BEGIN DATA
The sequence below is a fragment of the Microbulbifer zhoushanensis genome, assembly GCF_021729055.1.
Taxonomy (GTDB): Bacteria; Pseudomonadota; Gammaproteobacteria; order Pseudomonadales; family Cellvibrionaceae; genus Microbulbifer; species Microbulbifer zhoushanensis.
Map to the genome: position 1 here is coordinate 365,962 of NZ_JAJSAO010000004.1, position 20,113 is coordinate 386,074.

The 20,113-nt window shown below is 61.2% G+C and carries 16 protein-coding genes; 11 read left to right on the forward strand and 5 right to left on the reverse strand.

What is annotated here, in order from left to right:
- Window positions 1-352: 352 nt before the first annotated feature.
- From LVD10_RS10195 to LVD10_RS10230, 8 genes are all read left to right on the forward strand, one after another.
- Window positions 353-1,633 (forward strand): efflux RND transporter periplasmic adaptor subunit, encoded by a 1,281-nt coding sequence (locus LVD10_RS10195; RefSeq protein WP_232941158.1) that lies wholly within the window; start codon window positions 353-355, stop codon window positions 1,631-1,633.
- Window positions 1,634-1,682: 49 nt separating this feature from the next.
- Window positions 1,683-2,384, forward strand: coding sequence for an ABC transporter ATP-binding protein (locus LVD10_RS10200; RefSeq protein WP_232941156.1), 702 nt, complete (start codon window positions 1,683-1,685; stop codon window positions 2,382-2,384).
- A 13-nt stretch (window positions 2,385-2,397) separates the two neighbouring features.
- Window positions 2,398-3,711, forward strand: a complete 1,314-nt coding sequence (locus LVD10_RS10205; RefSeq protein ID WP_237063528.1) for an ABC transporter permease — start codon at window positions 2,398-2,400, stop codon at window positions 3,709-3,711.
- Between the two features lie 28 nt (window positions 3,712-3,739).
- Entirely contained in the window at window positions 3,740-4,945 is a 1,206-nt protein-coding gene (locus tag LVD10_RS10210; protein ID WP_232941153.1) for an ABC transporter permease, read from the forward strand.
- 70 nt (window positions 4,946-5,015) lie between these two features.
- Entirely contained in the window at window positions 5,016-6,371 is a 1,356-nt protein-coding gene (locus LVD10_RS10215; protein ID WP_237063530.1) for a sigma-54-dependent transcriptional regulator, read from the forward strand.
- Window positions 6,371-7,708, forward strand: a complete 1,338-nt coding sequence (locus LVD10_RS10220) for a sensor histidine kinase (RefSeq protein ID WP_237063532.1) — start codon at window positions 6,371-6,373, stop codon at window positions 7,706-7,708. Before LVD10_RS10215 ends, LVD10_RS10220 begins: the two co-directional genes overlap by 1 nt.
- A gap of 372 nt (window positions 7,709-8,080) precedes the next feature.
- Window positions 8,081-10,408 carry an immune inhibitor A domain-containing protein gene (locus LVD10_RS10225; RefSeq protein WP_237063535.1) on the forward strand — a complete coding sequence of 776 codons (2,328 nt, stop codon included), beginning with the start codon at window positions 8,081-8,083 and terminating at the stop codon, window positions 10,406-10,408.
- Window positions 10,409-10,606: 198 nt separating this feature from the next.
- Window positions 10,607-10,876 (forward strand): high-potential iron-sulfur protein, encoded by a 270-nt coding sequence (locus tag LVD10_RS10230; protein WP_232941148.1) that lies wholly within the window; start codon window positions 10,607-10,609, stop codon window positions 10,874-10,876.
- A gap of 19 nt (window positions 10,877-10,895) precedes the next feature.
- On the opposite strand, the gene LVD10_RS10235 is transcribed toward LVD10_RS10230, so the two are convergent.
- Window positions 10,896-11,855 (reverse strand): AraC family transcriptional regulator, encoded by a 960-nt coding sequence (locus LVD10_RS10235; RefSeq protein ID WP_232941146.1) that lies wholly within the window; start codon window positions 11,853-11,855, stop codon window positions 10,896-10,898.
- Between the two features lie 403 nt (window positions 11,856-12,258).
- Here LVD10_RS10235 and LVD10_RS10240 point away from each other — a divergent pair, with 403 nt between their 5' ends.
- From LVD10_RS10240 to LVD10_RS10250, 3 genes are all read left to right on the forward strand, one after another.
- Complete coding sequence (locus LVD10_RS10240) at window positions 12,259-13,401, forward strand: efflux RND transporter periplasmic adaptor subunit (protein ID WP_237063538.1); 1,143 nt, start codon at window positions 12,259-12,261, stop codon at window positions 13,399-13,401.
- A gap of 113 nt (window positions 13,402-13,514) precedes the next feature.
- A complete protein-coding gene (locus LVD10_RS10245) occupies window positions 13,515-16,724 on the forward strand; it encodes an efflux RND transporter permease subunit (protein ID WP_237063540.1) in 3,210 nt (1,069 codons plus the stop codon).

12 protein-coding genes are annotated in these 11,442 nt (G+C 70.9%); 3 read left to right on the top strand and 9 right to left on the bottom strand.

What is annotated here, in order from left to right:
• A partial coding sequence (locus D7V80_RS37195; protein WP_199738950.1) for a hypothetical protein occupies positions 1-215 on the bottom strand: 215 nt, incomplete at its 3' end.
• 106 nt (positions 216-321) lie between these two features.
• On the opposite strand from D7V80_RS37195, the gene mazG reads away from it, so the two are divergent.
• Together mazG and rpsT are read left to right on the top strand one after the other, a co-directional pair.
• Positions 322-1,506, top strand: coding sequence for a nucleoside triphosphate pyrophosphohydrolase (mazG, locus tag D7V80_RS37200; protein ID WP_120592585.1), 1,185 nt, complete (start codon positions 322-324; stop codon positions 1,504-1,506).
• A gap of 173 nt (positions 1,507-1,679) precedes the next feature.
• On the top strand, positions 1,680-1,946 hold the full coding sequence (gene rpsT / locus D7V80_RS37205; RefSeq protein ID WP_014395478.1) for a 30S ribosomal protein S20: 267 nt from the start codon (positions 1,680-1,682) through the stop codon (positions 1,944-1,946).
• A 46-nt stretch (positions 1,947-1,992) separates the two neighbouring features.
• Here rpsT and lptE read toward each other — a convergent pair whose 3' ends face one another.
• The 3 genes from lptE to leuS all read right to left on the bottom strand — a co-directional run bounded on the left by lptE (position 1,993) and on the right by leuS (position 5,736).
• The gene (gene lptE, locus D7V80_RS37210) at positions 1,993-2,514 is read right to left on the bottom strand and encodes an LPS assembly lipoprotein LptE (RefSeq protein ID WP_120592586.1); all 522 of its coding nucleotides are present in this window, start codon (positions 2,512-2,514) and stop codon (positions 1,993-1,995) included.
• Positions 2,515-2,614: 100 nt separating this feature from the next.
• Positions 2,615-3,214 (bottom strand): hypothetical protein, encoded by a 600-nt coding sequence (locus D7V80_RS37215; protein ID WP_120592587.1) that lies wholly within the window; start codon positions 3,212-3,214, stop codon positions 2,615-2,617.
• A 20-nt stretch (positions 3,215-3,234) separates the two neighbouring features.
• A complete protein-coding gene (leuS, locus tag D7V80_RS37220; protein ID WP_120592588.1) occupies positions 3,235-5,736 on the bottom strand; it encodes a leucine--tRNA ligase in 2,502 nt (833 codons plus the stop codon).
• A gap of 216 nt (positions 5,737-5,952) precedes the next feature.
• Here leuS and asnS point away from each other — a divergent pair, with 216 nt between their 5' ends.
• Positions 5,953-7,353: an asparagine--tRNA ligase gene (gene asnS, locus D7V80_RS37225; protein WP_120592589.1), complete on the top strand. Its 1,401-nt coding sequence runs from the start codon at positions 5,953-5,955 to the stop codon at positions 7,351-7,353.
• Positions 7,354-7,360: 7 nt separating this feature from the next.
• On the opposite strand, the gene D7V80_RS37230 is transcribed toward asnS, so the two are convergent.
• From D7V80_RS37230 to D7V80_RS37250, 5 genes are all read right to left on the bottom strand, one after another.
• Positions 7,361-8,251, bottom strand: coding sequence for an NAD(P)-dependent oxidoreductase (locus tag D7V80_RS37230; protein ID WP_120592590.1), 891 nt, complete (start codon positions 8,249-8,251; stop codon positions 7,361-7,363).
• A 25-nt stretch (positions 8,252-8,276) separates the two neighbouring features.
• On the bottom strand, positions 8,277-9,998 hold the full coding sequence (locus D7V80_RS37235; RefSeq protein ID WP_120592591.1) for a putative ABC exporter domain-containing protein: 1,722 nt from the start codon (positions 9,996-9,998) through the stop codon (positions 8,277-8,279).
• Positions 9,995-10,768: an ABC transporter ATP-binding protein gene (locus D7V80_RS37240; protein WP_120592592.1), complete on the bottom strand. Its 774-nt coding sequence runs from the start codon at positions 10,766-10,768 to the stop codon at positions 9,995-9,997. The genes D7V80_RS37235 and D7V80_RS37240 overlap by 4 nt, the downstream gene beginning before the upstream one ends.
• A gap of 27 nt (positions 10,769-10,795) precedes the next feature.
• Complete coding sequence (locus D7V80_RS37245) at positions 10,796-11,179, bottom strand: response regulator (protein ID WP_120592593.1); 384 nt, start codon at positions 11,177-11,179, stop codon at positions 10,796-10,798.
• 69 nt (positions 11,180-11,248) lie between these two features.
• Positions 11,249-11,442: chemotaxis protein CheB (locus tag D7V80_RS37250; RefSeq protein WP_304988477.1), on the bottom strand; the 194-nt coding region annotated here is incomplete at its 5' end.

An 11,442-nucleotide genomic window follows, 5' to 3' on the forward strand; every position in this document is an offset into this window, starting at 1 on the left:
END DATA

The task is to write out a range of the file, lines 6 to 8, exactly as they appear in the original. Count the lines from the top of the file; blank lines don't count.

- Window positions 1-352: 352 nt before the first annotated feature.
- From LVD10_RS10195 to LVD10_RS10230, 8 genes are all read left to right on the forward strand, one after another.
- Window positions 353-1,633 (forward strand): efflux RND transporter periplasmic adaptor subunit, encoded by a 1,281-nt coding sequence (locus LVD10_RS10195; RefSeq protein WP_232941158.1) that lies wholly within the window; start codon window positions 353-355, stop codon window positions 1,631-1,633.